One of the beautiful things about having a van, is that you can go pretty much anywhere in it, whenever you fancy. My partner Andy and I have been to 14 different countries in our DIY campervan over the course of 2 years. With the van being our only vehicle, we have covered alpine passes in several mountain ranges, a number of capital cities across Europe, driven through abandoned mines, villages containing nothing but a single house, and many, many trips in to our beautiful national parks.
We are spoiled for choice when it comes to options on where to go in a van, and there are plenty of fantastic trips, journeys and adventures out there that just scream ‘come and drive me!’. Here are some of the already established routes that makes us want to just pack up and drive into the sunset.
North Coast 500 (https://www.northcoast500.com/)
Close to home and packed full of stunning scenery, quiet beaches and cute seaside villages, the NC500 is a well-known driving route whose popularity has boomed in recent years.
Mongol Rally (http://www.theadventurists.com/mongol-rally)
The big one. The all-in. The real deal. From the U.K. to Mongolia and as much as you can fit in between. The Mongol Rally doesn’t just have to be done as part of an organised charity rally (though it’s pretty awesome if you do!). There’s nothing stopping you from attempting rallies like this one outside of the season, on your own terms.
Monte Carlo or Bust (https://www.bustrallies.com/black-forest-gateau)
‘Bust’ rallies are a brilliant long-weekender. The idea is to pick a large city in mainland Europe, and drive there in whatever adventurous fashion you can manage along the way. Often a short and sweet version of the longer rallies like the Mongol Rally above, ‘bust’ rallies are a more affordable version, or for those who don’t have quite so much time on their hands.
Continental Overlands e.g. New Zealand and Australia, Africa, and of course America
These are the classics. The ones that many dream to do but few actually go and do. But why? With a van, your accommodation is already sorted, and if you’re hiring a lot of big rental companies will let you hire from one airport and drop off at another one (albeit for a fee). Some people have even been known to buy a van, do the trip and then sell it again at the end of it. There are always ways and means.
But you don’t just have to stick to well established routes to get you started on your first long distance journey. Our first trip consisted of a 5 week, 6000 mile, 9 country epic around the middle of mainland Europe.
We had a start and an end point (the U.K.), and a date in the middle where we had arranged to meet friends (in Hungary). What happened in between those things was something which happily worked itself out along the way – meaning, we didn’t really have a plan, we just knew we had to be in Hungary on a certain date. This meant that we could go as slow or as fast on any particular day as we wanted, stop where we wanted when we wanted to, and if we wanted to spend more time in a place, we could. So we just wandered and explored the places that were of interest to us in the van, taking each day as it came. This trip format isn’t for everyone and can be quite daunting or stressful for some, but for us it was something that we enjoyed so much that we decided to make a tradition out of it. Our second big trip was of the same format, except this time we were meeting some friends in Portugal, turning a Friday night drive into a 3 week, 4000 mile, 3 country culture immersion.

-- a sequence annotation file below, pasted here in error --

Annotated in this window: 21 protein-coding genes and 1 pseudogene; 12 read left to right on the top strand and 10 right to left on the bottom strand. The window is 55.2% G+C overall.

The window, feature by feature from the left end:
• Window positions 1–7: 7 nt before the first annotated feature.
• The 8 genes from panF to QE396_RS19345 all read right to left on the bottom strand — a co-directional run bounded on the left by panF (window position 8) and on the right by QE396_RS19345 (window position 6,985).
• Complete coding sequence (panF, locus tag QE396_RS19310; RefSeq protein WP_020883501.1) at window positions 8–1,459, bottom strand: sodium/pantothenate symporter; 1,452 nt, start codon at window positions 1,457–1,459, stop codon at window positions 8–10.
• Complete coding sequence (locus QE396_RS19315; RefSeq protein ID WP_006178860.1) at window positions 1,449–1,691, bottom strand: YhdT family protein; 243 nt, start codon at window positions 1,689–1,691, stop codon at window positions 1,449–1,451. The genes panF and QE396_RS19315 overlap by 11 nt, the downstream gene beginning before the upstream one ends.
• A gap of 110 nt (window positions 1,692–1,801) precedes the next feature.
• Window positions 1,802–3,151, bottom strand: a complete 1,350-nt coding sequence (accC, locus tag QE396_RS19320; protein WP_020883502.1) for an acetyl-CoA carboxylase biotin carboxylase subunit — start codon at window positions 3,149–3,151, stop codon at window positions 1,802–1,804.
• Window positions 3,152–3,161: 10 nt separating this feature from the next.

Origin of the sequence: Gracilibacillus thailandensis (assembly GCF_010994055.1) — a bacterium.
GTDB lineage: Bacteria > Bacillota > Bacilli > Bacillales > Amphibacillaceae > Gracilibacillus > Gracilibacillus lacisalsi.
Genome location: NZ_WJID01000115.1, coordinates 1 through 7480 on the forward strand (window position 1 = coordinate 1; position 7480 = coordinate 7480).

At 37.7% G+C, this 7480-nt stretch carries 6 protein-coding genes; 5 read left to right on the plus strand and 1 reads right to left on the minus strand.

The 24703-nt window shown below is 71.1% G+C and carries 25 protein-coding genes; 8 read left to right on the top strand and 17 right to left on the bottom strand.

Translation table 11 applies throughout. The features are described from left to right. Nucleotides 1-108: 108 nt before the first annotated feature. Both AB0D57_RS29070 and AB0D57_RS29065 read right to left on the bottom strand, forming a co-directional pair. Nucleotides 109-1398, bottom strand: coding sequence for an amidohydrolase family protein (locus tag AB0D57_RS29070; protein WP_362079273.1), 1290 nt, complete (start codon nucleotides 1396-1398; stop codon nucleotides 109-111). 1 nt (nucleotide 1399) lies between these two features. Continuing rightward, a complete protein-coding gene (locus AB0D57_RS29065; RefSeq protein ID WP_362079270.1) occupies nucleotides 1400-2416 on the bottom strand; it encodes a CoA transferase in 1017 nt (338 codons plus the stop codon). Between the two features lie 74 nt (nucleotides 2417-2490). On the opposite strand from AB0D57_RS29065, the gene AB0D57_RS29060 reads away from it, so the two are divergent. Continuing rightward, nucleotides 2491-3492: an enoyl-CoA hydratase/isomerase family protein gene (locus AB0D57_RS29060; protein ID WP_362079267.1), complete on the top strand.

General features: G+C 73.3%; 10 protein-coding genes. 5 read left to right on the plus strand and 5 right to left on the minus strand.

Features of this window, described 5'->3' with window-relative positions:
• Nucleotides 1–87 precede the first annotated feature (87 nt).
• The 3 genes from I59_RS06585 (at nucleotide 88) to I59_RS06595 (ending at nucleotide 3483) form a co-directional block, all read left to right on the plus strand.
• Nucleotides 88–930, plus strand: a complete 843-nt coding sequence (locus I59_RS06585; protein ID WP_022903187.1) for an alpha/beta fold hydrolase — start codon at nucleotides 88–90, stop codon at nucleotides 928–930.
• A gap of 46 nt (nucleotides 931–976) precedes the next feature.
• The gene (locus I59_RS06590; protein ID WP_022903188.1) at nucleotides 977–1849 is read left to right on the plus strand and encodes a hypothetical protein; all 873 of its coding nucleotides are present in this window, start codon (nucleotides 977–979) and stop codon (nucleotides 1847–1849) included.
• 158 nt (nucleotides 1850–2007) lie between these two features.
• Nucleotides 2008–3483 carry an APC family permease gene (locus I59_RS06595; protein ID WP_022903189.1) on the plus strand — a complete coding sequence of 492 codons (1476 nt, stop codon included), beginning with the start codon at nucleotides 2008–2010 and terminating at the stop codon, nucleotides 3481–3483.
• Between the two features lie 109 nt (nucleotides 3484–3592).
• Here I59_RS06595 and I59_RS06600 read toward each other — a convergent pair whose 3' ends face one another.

Of course, we do have a few resources which help direct us on where we might light to visit, that we return to time and time again. We make full use of the online encyclopaedia of unusual places that is Atlas Obscura (https://www.atlasobscura.com/). This way we can find some really cool and often totally unique sights, but often without the crowds or the price tag. We are also big fans of UNESCO sites, so maps like the National Geographic Adventure Map (they do one for most countries around the world and can be bought online), aim to highlight all the best bits and must-sees of a country, which is always useful to know and ensures that we don’t miss anything spectacular on our way passed.
The other thing of course, as the rallies mentioned above will have alluded to, is that long-distance road trips aren’t just for campervans. During our recent NC500 trip, we travelled with friends whose accommodation was a trusty two-man tent that they would pitch every single night, without a hitch. We have even helped some of our friends – who loved the idea of a van, but didn’t want the size – to convert a Ford Fiesta into a camping car, by building a fold-up sleeping platform in the boot!
By embracing the idea of freedom, going back to basics, and forcing ourselves to be laidback about any outcomes or situations that may arise, we are able to get so much more out of what can be perceived as just a ‘long drive’. Not only do our road trips still tend to work out cheaper (and better for the environment) than if we had planned a more traditional holiday, but we tend to get to see, do and experience so much more as well.
Perhaps it’s time to hit the road!